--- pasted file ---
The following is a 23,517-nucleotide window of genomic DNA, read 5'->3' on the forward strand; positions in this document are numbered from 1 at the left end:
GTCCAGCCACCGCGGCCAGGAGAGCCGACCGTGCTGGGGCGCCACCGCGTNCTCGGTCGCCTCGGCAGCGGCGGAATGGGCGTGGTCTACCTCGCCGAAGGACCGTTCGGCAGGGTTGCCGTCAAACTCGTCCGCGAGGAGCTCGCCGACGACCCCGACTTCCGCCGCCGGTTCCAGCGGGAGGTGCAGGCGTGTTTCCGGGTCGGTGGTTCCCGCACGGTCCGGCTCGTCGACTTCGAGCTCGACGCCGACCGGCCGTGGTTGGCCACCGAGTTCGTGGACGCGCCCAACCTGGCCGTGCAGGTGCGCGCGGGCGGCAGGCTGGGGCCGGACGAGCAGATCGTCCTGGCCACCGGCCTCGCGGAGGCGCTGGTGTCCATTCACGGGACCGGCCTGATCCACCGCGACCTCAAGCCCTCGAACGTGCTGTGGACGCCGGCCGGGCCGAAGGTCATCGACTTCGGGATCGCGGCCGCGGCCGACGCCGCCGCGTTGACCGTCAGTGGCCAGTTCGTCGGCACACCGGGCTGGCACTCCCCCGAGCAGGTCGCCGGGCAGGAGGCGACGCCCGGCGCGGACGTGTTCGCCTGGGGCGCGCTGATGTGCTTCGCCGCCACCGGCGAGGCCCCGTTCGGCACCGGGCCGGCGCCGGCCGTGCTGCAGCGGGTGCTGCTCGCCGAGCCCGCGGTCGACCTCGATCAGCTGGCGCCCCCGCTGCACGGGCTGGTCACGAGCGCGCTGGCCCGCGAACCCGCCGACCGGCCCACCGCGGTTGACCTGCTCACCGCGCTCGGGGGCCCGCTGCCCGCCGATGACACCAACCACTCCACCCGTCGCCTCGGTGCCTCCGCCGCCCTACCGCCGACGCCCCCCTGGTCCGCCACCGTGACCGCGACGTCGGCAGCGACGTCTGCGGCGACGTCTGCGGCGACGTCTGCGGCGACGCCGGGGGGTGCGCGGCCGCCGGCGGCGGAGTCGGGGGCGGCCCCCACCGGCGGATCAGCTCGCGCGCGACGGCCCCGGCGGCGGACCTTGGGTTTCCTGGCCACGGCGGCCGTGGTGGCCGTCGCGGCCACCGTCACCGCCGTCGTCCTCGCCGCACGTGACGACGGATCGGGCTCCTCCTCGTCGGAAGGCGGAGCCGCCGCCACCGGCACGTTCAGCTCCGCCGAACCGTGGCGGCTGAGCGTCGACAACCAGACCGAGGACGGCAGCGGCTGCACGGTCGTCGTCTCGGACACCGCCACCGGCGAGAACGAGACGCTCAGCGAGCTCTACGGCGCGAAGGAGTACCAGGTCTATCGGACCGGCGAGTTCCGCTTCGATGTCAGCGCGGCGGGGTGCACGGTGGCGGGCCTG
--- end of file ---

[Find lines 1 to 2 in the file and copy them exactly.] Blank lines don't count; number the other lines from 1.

The following is a 23,517-nucleotide window of genomic DNA, read 5'->3' on the forward strand; positions in this document are numbered from 1 at the left end:
GTCCAGCCACCGCGGCCAGGAGAGCCGACCGTGCTGGGGCGCCACCGCGTNCTCGGTCGCCTCGGCAGCGGCGGAATGGGCGTGGTCTACCTCGCCGAAGGACCGTTCGGCAGGGTTGCCGTCAAACTCGTCCGCGAGGAGCTCGCCGACGACCCCGACTTCCGCCGCCGGTTCCAGCGGGAGGTGCAGGCGTGTTTCCGGGTCGGTGGTTCCCGCACGGTCCGGCTCGTCGACTTCGAGCTCGACGCCGACCGGCCGTGGTTGGCCACCGAGTTCGTGGACGCGCCCAACCTGGCCGTGCAGGTGCGCGCGGGCGGCAGGCTGGGGCCGGACGAGCAGATCGTCCTGGCCACCGGCCTCGCGGAGGCGCTGGTGTCCATTCACGGGACCGGCCTGATCCACCGCGACCTCAAGCCCTCGAACGTGCTGTGGACGCCGGCCGGGCCGAAGGTCATCGACTTCGGGATCGCGGCCGCGGCCGACGCCGCCGCGTTGACCGTCAGTGGCCAGTTCGTCGGCACACCGGGCTGGCACTCCCCCGAGCAGGTCGCCGGGCAGGAGGCGACGCCCGGCGCGGACGTGTTCGCCTGGGGCGCGCTGATGTGCTTCGCCGCCACCGGCGAGGCCCCGTTCGGCACCGGGCCGGCGCCGGCCGTGCTGCAGCGGGTGCTGCTCGCCGAGCCCGCGGTCGACCTCGATCAGCTGGCGCCCCCGCTGCACGGGCTGGTCACGAGCGCGCTGGCCCGCGAACCCGCCGACCGGCCCACCGCGGTTGACCTGCTCACCGCGCTCGGGGGCCCGCTGCCCGCCGATGACACCAACCACTCCACCCGTCGCCTCGGTGCCTCCGCCGCCCTACCGCCGACGCCCCCCTGGTCCGCCACCGTGACCGCGACGTCGGCAGCGACGTCTGCGGCGACGTCTGCGGCGACGTCTGCGGCGACGCCGGGGGGTGCGCGGCCGCCGGCGGCGGAGTCGGGGGCGGCCCCCACCGGCGGATCAGCTCGCGCGCGACGGCCCCGGCGGCGGACCTTGGGTTTCCTGGCCACGGCGGCCGTGGTGGCCGTCGCGGCCACCGTCACCGCCGTCGTCCTCGCCGCACGTGACGACGGATCGGGCTCCTCCTCGTCGGAAGGCGGAGCCGCCGCCACCGGCACGTTCAGCTCCGCCGAACCGTGGCGGCTGAGCGTCGACAACCAGACCGAGGACGGCAGCGGCTGCACGGTCGTCGTCTCGGACACCGCCACCGGCGAGAACGAGACGCTCAGCGAGCTCTACGGCGCGAAGGAGTACCAGGTCTATCGGACCGGCGAGTTCCGCTTCGATGTCAGCGCGGCGGGGTGCACGGTGGCGGGCCTG